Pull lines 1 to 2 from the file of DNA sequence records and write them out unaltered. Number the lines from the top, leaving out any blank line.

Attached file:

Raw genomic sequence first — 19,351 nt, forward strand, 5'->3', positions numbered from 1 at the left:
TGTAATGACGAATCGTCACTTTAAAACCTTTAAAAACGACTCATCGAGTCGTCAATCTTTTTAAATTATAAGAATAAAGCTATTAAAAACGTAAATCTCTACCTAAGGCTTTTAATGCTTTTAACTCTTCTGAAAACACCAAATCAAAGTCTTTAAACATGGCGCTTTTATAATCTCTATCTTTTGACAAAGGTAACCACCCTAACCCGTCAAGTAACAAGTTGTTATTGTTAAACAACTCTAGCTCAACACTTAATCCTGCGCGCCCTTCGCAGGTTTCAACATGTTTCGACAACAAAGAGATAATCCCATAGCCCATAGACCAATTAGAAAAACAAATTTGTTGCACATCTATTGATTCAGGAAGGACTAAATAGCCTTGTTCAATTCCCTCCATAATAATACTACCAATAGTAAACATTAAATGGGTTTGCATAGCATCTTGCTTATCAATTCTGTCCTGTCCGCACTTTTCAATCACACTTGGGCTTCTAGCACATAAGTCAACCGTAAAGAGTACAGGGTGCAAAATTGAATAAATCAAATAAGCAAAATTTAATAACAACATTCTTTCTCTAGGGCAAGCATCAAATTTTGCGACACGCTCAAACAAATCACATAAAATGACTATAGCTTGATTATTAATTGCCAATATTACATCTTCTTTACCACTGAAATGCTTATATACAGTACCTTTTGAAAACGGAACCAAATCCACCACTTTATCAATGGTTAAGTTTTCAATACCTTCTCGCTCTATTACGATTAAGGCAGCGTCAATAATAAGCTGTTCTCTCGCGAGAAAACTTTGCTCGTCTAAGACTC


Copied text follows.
Raw genomic sequence first — 19,351 nt, forward strand, 5'->3', positions numbered from 1 at the left:
TGTAATGACGAATCGTCACTTTAAAACCTTTAAAAACGACTCATCGAGTCGTCAATCTTTTTAAATTATAAGAATAAAGCTATTAAAAACGTAAATCTCTACCTAAGGCTTTTAATGCTTTTAACTCTTCTGAAAACACCAAATCAAAGTCTTTAAACATGGCGCTTTTATAATCTCTATCTTTTGACAAAGGTAACCACCCTAACCCGTCAAGTAACAAGTTGTTATTGTTAAACAACTCTAGCTCAACACTTAATCCTGCGCGCCCTTCGCAGGTTTCAACATGTTTCGACAACAAAGAGATAATCCCATAGCCCATAGACCAATTAGAAAAACAAATTTGTTGCACATCTATTGATTCAGGAAGGACTAAATAGCCTTGTTCAATTCCCTCCATAATAATACTACCAATAGTAAACATTAAATGGGTTTGCATAGCATCTTGCTTATCAATTCTGTCCTGTCCGCACTTTTCAATCACACTTGGGCTTCTAGCACATAAGTCAACCGTAAAGAGTACAGGGTGCAAAATTGAATAAATCAAATAAGCAAAATTTAATAACAACATTCTTTCTCTAGGGCAAGCATCAAATTTTGCGACACGCTCAAACAAATCACATAAAATGACTATAGCTTGATTATTAATTGCCAATATTACATCTTCTTTACCACTGAAATGCTTATATACAGTACCTTTTGAAAACGGAACCAAATCCACCACTTTATCAATGGTTAAGTTTTCAATACCTTCTCGCTCTATTACGATTAAGGCAGCGTCAATAATAAGCTGTTCTCTCGCGAGAAAACTTTGCTCGTCTAAGACTC